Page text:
One of the beauties of studying in the Netherlands is its location – the gateway to so many adventures! On the break between semesters I took a trip with a friend to the southern coast of Spain to get a little sunshine. Sangria, paella, tapas, miles and miles of sparkling beaches, and all those lovely white villages dotting the coast! Stumbling along with beginner Spanish, making new friends, exploring the local markets and trying new food. My friend and I decided to take coach tours to some of the further destinations, like Alhambra in Granada. Alas, new food and bus tours, not always such a great mix! “I'm sorry to say so but, sadly, it's true that Bang-ups and Hang-ups can happen to you!” ―Dr. Seuss, Oh, the Places You’ll Go!
We boarded the coach to Alhambra before the sun came up. My first indication that the trip might not go as planned was the sharp, stabbing pain in my gut that I initially attributed to too much food and not enough sleep. Hoping it would pass (and that those nearby would not notice!), I sat back and tried to relax. However, my misery increased exponentially with every mile, branching out to include nausea and suddenly feeling very hot. And then… I passed out! My friend tells me that a great deal of consternation and alarm ensued, of which I remember nothing beyond waking up lying outside the bus with lots of faces hovering over me. Much to my chagrin, they insisted on calling an ambulance, and so I wound up in an ER in Granada. Definitely NOT on the itinerary! It was not exactly a conversational Spanish opportunity and as nobody at the hospital spoke English, I just pointed at my gut and grimaced as they poked and prodded. Finally it was determined that I was suffering from gastroenteritis and dehydration (sadly, treated with an IV and not more Sangria!), and I was released a few hours later with a prescription for antibiotics.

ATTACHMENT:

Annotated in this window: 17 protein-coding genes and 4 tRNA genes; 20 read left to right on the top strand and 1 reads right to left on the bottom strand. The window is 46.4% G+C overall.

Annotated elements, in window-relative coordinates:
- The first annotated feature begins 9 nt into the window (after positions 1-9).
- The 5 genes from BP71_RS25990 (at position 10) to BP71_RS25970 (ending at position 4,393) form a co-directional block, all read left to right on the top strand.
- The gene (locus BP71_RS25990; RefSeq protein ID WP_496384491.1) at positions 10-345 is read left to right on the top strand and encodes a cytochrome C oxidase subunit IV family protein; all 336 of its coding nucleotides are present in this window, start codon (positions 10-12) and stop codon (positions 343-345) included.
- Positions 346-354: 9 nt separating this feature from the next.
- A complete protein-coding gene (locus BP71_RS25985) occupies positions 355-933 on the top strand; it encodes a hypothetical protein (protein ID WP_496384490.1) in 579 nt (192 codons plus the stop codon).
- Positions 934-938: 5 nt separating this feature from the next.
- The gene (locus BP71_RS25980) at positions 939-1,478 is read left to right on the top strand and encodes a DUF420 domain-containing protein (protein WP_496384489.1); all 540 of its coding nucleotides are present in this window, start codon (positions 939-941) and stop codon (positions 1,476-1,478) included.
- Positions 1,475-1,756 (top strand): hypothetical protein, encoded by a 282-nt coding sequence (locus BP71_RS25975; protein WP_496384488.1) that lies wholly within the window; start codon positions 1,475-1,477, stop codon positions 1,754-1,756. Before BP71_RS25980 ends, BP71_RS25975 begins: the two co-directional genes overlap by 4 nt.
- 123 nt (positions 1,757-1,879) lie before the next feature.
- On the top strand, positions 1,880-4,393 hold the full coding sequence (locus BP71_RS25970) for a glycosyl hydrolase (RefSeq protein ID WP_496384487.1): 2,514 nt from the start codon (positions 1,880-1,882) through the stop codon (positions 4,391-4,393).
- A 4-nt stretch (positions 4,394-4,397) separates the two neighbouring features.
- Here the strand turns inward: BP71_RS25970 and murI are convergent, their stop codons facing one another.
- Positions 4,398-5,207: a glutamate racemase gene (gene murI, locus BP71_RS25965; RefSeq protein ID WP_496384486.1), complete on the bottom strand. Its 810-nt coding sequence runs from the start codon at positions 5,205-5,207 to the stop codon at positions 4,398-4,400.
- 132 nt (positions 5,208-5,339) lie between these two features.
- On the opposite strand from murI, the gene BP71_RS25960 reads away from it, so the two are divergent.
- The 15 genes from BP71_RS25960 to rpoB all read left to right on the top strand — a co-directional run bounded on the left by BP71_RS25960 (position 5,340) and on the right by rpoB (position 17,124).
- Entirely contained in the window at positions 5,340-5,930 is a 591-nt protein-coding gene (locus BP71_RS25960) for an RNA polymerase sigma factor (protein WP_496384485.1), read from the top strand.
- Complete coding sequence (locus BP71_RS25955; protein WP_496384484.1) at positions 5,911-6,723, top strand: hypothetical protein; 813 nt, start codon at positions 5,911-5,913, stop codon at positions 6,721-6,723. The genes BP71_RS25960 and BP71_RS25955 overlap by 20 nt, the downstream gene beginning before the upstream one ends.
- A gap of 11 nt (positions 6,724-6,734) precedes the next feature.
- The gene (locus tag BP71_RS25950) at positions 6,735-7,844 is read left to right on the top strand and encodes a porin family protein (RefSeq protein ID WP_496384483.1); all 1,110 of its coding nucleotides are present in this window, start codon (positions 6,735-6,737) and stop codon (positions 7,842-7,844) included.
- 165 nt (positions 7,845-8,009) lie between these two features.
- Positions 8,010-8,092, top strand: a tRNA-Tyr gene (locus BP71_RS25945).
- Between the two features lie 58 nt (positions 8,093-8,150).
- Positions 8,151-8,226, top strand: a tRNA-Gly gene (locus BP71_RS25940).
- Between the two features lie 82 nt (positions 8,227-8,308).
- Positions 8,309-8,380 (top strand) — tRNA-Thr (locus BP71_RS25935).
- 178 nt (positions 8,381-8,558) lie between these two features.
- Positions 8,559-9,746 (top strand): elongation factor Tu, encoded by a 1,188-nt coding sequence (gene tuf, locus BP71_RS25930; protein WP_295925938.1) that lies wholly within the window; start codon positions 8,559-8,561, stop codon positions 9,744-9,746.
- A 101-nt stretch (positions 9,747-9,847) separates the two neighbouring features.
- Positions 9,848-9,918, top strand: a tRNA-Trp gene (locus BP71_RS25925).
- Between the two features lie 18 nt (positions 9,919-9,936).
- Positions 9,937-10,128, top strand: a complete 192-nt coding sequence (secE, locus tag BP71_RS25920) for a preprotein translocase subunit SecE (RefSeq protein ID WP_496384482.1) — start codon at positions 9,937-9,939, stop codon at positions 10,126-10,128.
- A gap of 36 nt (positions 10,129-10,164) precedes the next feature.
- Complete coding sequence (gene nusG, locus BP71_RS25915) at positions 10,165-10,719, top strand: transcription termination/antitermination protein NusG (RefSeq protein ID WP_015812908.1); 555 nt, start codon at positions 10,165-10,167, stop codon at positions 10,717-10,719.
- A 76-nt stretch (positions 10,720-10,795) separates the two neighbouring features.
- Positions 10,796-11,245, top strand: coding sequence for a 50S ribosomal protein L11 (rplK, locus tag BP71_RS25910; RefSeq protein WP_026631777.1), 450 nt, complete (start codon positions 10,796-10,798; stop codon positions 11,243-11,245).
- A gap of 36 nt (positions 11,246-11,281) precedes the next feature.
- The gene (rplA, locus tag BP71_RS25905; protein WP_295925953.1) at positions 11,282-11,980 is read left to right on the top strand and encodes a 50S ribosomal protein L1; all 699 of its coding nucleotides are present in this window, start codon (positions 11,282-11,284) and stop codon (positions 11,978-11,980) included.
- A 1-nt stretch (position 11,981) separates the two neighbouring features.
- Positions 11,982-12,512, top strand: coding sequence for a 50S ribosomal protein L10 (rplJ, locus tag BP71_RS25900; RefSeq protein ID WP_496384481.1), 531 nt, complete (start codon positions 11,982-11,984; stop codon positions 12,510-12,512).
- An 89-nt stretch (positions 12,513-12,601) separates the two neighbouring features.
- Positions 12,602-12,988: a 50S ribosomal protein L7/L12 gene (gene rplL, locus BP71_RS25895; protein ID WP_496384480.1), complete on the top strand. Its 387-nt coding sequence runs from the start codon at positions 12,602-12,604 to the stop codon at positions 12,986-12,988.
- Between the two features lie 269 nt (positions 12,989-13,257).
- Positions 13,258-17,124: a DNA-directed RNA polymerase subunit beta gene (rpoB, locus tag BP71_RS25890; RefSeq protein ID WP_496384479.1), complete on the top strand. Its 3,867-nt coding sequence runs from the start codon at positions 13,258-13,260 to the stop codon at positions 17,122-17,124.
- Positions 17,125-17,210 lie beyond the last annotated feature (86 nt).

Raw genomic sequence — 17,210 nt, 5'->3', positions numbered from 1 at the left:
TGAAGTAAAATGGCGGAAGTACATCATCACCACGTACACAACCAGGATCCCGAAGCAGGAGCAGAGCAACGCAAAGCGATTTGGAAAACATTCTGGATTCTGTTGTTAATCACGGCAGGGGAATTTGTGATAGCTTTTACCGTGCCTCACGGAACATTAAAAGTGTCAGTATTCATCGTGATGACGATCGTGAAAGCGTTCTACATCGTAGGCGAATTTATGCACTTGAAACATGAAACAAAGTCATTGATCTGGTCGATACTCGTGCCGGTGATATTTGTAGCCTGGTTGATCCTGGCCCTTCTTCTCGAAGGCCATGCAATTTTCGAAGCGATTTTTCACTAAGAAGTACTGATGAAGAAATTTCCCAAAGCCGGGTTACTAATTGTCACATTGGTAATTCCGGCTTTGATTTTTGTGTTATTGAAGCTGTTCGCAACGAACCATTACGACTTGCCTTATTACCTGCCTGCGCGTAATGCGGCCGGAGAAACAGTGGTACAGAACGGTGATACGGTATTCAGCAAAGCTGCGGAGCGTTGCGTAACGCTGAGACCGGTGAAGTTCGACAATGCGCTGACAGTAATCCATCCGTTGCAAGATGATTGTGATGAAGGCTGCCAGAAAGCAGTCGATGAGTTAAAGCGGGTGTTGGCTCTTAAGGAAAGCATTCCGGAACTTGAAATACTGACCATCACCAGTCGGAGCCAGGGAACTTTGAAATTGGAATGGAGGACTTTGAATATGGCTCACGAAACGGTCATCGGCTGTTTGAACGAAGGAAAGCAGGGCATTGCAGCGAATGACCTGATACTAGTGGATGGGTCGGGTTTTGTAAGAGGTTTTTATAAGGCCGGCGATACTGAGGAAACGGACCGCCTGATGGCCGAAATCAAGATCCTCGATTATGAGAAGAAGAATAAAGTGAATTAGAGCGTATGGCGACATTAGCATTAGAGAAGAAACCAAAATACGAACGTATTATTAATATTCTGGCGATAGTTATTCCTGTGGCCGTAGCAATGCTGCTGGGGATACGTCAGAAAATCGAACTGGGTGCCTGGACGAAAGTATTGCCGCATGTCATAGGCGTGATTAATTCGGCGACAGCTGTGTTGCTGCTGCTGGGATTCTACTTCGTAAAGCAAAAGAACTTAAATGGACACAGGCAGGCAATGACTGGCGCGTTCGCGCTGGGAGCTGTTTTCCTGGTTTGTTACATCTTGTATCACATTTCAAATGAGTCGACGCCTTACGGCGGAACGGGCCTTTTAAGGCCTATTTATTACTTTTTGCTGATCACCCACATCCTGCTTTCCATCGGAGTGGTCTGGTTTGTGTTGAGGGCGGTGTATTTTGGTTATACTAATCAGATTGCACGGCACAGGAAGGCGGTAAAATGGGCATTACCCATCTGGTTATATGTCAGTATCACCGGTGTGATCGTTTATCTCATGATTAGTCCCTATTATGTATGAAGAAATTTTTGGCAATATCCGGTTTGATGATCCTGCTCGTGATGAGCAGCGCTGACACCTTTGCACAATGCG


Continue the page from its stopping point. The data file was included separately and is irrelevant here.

The surprising thing about the experience was in not having to deal with the usual reams of paperwork entailing proof of insurance, a credit card and promise of your first born child so common in American ERs. My friend had given them my Dutch residence permit and student ID, and I was presented with no paperwork beyond discharge instructions. I filled the prescription at a local pharmacy incredibly cheaply. And so, my gut no longer in revolt, we took a cab into Alhambra, found our coach and went back to our hotel, missing out on the palace but having quite the adventure nonetheless!
After a few happily less exciting day trips in Spain, we flew back to the Netherlands, going from sunny beaches to big, fat snowflakes swirling outside the window of the train to Utrecht. A quick stop at a local café for paprika soup and thick, wonderfully hearty Dutch bread, and back home in the midst of the cheerful bustle of activity in the city center. It’s carnival season! As welcome a respite from winter and the study load such adventures may be, the best part about studying in the Netherlands is coming back!